Exec helped bring prestige, financial stability
WASHINGTON — James A. Johnson, chairman of the Kennedy Center, will step down in January after seven years in the high-profile post.
Johnson, 59, said he will officially inform the center’s board today of his intentions.
The former chairman of Fannie Mae, now a partner with the D.C.-based merchant bank Perseus, will be remembered for putting the center on firmer financial footing and for presiding over the recruitment in 2001 of Michael M. Kaiser to head day-to-day operations as the center’s president. It is generally agreed that Kaiser’s talents as an arts administrator have brought the center unprecedented prestige and success.
It is that success that prompted the decision to ankle, said Johnson, the fourth chairman of the 32-year-old facility. He replaced James Wolfensohn in 1996 after Wolfensohn was named president of the World Bank.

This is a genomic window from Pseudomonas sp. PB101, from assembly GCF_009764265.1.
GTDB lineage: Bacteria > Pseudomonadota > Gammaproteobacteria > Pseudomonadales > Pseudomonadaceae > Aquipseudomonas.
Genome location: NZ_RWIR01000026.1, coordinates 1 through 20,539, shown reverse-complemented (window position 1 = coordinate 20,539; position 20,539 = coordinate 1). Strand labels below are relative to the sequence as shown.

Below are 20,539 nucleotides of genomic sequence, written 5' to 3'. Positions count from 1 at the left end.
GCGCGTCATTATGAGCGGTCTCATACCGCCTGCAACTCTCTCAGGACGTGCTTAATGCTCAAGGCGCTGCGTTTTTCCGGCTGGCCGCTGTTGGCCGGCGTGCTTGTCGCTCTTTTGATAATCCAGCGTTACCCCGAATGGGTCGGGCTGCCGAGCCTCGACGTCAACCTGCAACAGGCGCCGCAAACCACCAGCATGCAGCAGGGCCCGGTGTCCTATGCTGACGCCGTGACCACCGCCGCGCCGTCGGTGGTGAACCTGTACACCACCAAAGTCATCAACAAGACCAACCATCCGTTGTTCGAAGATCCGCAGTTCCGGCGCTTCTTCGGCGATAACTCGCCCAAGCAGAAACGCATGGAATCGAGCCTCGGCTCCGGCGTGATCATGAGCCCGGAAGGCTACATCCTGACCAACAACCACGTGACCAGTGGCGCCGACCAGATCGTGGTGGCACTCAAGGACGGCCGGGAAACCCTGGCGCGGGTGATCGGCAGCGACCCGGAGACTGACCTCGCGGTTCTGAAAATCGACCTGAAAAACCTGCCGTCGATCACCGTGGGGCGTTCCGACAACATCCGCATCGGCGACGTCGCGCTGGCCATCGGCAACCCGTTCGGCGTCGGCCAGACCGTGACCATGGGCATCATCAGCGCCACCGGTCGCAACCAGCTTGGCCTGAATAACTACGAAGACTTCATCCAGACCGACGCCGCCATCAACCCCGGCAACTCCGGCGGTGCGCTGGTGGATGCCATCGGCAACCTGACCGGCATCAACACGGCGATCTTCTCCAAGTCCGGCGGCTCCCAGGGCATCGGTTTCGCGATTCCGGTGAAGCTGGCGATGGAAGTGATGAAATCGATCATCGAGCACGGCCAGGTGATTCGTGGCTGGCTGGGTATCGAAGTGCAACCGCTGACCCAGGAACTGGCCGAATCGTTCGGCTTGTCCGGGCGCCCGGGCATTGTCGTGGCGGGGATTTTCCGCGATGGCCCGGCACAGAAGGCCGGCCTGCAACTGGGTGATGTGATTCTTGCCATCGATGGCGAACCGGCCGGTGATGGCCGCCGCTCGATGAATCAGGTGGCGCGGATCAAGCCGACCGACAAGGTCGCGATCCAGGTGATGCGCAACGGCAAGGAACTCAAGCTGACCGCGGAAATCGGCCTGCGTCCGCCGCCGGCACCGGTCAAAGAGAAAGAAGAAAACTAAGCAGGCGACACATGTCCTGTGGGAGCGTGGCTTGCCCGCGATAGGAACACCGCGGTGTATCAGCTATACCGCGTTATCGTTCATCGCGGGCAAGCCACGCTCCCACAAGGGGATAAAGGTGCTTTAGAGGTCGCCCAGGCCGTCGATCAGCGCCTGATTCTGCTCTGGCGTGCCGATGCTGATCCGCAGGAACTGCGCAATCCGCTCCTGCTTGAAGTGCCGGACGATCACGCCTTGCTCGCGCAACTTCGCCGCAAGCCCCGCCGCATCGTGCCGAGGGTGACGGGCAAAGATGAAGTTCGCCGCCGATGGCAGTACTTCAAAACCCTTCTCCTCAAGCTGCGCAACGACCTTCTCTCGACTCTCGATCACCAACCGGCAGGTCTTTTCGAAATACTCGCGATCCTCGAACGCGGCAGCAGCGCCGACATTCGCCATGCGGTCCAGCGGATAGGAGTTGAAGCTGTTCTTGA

Another milestone during Johnson’s tenure was the approval by Congress of a $650 million construction project that will include two new buildings and a large plaza that will connect the somewhat isolated facility with the rest of the city. The center will raise $250 million toward the 10-year expansion project.
He is especially proud of his suggestion to make the center more accessible to the public via free performances at 6 p.m. every day. The perfs on the center’s Millennium Stage are presented live on the facility’s Web site, where they are also archived. It has become a showcase for emerging arts groups and a hit with tourists.
Johnson said he considers last year’s Sondheim celebration to be an artistic high-water mark for the center. He said he hopes a search committee will locate a successor by year-end.